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Arnaldo
Arnaldo
November 6, 2012

This isn’t my first time in Ilocos but it sure feels like it. The last time, about 2+ years ago, was a disaster. I thought I could squeeze touring Ilocos Norte and Sur in just one weekend – epic fail – I ended up on a hurried tour of inspection.

You know you’ve messed up the travel when all you think about is getting back in time for work.

Well, I’m known for poor planning and weak time management when it comes to traveling. I leave a lot to chance. That’s the kind of traveler I am but I like it, keep things interesting.

How could I even begin to write about my Vigan experience here?

Impossible.

One has to see Vigan to fully grasp exactly how conserving heritage revives the spirit of identity — our ancestors came a long way before they started building these massive stone houses. In order for us to regain our lost sense of identity and pride we have to study the historic shift that took place during the last couple of centuries.

What a delight to see all these bahay na bato’s still standing as if they were rooted so deep that nothing could ever remove them from existence.

Today we’ve embraced the culture of planned obsolescence. Building for the generations is  a concept that is as foreign to us as another planet. We’ve come full circle – from pawid to stones to weak hollow blocks – nothings built to last anymore.

I feel that these giant houses are material manifestation of our ancestors longing to be different, to have an identity that is unique, incomparable. This was their way of saying, this is us now — capable of achieving development. Proud of what they have become.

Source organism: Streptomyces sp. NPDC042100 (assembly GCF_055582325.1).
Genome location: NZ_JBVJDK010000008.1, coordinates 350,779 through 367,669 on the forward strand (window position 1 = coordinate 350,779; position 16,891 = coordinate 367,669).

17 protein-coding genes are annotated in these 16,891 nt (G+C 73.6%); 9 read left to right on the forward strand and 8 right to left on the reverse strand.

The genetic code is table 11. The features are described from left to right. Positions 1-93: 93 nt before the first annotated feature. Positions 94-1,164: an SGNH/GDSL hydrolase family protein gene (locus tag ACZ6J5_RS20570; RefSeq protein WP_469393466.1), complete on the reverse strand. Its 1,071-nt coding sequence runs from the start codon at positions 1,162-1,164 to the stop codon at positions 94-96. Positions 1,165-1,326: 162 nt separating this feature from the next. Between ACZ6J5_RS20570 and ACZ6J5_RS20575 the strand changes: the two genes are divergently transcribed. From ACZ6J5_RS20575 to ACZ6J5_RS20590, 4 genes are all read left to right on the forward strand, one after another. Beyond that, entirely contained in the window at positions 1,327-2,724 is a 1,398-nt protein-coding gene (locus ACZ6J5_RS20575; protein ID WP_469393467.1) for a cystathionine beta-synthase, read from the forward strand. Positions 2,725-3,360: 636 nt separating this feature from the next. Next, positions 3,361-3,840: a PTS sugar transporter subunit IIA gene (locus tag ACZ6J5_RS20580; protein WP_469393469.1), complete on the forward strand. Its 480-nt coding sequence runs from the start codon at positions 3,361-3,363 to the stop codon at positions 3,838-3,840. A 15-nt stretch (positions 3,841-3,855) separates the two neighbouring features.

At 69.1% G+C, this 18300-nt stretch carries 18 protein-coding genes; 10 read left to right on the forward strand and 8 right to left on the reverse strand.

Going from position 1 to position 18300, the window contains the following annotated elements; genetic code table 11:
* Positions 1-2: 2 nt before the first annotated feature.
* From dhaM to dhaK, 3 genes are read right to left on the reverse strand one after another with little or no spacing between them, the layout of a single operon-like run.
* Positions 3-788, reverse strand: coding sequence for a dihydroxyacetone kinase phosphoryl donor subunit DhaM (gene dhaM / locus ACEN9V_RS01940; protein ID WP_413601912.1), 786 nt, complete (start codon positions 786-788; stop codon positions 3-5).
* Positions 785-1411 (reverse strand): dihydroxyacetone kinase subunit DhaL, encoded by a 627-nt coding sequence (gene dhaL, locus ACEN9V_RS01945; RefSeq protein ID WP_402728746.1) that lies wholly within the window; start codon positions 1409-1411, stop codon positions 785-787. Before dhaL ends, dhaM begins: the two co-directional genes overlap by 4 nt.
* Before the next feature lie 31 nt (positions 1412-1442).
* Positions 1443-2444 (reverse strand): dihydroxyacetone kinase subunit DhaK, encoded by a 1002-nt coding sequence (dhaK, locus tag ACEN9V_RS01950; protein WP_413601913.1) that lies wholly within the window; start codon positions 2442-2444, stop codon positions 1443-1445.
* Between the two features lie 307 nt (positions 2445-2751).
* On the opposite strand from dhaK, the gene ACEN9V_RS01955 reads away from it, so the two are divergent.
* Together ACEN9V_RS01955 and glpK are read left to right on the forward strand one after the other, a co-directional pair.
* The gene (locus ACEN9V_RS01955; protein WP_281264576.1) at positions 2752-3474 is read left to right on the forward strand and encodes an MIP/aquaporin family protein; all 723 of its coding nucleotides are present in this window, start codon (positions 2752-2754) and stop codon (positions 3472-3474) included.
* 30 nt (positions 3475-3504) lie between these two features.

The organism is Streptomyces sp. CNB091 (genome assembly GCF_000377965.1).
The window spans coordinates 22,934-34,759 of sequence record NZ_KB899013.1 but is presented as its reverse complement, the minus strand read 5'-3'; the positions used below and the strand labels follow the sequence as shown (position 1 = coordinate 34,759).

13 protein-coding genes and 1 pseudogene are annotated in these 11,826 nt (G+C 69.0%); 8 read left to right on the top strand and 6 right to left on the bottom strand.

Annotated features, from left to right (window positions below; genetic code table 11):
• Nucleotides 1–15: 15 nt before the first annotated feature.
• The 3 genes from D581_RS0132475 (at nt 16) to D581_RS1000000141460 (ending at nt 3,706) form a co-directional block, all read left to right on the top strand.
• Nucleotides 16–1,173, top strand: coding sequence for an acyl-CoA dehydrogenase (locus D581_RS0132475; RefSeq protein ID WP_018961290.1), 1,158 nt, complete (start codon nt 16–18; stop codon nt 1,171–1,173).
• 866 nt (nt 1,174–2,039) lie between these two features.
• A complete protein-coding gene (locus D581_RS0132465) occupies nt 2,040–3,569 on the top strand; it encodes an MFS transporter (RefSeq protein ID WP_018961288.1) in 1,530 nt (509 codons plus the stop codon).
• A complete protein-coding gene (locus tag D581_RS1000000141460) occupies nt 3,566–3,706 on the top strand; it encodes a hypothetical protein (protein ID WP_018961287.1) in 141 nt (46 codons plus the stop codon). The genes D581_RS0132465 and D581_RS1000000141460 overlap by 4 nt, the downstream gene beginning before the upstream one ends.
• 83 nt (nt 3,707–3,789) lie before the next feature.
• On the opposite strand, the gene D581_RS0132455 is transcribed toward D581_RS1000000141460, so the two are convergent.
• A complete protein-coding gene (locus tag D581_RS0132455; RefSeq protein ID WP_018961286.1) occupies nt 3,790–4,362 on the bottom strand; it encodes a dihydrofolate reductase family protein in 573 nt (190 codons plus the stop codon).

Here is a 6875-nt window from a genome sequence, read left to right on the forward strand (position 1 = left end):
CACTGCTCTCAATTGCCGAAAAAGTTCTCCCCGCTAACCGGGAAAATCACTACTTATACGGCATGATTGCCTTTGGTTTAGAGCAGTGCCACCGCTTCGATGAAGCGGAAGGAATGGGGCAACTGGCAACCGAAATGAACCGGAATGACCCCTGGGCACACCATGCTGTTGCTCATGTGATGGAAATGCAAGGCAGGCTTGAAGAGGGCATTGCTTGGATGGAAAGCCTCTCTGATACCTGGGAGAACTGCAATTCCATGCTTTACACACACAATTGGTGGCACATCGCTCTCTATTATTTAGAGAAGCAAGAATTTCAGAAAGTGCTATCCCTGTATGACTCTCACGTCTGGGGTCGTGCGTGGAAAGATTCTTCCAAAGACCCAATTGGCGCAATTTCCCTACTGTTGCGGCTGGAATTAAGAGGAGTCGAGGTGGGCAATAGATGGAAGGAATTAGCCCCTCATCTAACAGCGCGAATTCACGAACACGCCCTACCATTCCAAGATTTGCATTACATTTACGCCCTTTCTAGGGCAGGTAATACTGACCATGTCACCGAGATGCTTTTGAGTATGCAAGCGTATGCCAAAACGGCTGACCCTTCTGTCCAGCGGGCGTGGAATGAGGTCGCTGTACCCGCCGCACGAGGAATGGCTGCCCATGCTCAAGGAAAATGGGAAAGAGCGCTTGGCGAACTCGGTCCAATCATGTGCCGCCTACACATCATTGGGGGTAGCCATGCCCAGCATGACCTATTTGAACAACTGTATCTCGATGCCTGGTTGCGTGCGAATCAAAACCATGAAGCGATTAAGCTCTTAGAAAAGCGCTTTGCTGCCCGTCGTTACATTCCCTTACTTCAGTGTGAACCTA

But as in all civilization, decline is inevitable.

No wonder Vigan produced someone like Padre Burgos, who advocated for the Filipinization of parishes. There’s this proud history that led him to believe that we’re ready. The revolution we celebrate had its roots here in Vigan.

Vigan was not the original site of the Diocese of Nueva Segovia, Cagayan was but because the place where the old Diocese sat regularly gets flooded, the Bishops then requested to moved out toVigan. This was to be the beginning of the golden era of Vigan. A period started when there was a renaissance of interest in commerce, arts, traditions and religious culture. That the present Vigueños has managed to conserved much of its historical treasures, including its traditional food, is simply magical.

Related: Vigan Before Sunrise

September 2012

Ilocos
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